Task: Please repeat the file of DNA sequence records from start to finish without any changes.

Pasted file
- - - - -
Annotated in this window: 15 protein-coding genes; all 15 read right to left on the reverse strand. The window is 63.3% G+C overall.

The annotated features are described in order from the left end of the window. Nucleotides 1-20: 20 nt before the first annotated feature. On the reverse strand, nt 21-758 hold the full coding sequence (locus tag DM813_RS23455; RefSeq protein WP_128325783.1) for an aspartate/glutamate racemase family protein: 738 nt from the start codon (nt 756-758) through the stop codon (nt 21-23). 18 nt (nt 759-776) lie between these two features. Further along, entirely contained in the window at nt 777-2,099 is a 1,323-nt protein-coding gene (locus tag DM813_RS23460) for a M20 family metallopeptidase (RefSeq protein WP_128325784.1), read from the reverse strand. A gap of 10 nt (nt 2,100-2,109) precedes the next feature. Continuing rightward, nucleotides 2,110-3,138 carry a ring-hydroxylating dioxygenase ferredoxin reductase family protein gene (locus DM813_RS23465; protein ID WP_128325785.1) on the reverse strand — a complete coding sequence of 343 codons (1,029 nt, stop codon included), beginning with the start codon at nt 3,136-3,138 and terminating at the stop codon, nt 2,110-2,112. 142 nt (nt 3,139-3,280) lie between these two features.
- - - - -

Annotated in this window: 15 protein-coding genes; all 15 read right to left on the reverse strand. The window is 63.3% G+C overall.

The annotated features are described in order from the left end of the window. Nucleotides 1-20: 20 nt before the first annotated feature. On the reverse strand, nt 21-758 hold the full coding sequence (locus tag DM813_RS23455; RefSeq protein WP_128325783.1) for an aspartate/glutamate racemase family protein: 738 nt from the start codon (nt 756-758) through the stop codon (nt 21-23). 18 nt (nt 759-776) lie between these two features. Further along, entirely contained in the window at nt 777-2,099 is a 1,323-nt protein-coding gene (locus tag DM813_RS23460) for a M20 family metallopeptidase (RefSeq protein WP_128325784.1), read from the reverse strand. A gap of 10 nt (nt 2,100-2,109) precedes the next feature. Continuing rightward, nucleotides 2,110-3,138 carry a ring-hydroxylating dioxygenase ferredoxin reductase family protein gene (locus DM813_RS23465; protein ID WP_128325785.1) on the reverse strand — a complete coding sequence of 343 codons (1,029 nt, stop codon included), beginning with the start codon at nt 3,136-3,138 and terminating at the stop codon, nt 2,110-2,112. 142 nt (nt 3,139-3,280) lie between these two features.